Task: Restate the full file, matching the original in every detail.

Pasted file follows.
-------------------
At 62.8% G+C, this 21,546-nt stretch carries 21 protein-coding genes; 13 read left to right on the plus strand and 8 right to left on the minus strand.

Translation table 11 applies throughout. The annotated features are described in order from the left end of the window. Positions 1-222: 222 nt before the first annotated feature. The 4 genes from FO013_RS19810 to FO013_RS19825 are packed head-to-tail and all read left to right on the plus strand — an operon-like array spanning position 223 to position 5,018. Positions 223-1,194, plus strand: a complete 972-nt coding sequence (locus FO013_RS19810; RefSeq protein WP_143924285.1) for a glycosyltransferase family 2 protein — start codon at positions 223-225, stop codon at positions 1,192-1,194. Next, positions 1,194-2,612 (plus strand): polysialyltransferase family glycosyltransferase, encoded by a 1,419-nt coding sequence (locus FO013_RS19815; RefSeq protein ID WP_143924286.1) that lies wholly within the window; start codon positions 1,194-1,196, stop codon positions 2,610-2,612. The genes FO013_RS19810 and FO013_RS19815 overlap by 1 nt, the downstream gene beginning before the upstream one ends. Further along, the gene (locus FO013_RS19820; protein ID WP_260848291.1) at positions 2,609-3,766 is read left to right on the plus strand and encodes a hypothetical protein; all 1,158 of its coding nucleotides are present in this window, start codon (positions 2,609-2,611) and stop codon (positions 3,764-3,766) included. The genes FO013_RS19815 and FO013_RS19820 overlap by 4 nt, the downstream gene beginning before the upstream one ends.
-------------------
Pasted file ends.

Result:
At 62.8% G+C, this 21,546-nt stretch carries 21 protein-coding genes; 13 read left to right on the plus strand and 8 right to left on the minus strand.

Translation table 11 applies throughout. The annotated features are described in order from the left end of the window. Positions 1-222: 222 nt before the first annotated feature. The 4 genes from FO013_RS19810 to FO013_RS19825 are packed head-to-tail and all read left to right on the plus strand — an operon-like array spanning position 223 to position 5,018. Positions 223-1,194, plus strand: a complete 972-nt coding sequence (locus FO013_RS19810; RefSeq protein WP_143924285.1) for a glycosyltransferase family 2 protein — start codon at positions 223-225, stop codon at positions 1,192-1,194. Next, positions 1,194-2,612 (plus strand): polysialyltransferase family glycosyltransferase, encoded by a 1,419-nt coding sequence (locus FO013_RS19815; RefSeq protein ID WP_143924286.1) that lies wholly within the window; start codon positions 1,194-1,196, stop codon positions 2,610-2,612. The genes FO013_RS19810 and FO013_RS19815 overlap by 1 nt, the downstream gene beginning before the upstream one ends. Further along, the gene (locus FO013_RS19820; protein ID WP_260848291.1) at positions 2,609-3,766 is read left to right on the plus strand and encodes a hypothetical protein; all 1,158 of its coding nucleotides are present in this window, start codon (positions 2,609-2,611) and stop codon (positions 3,764-3,766) included. The genes FO013_RS19815 and FO013_RS19820 overlap by 4 nt, the downstream gene beginning before the upstream one ends.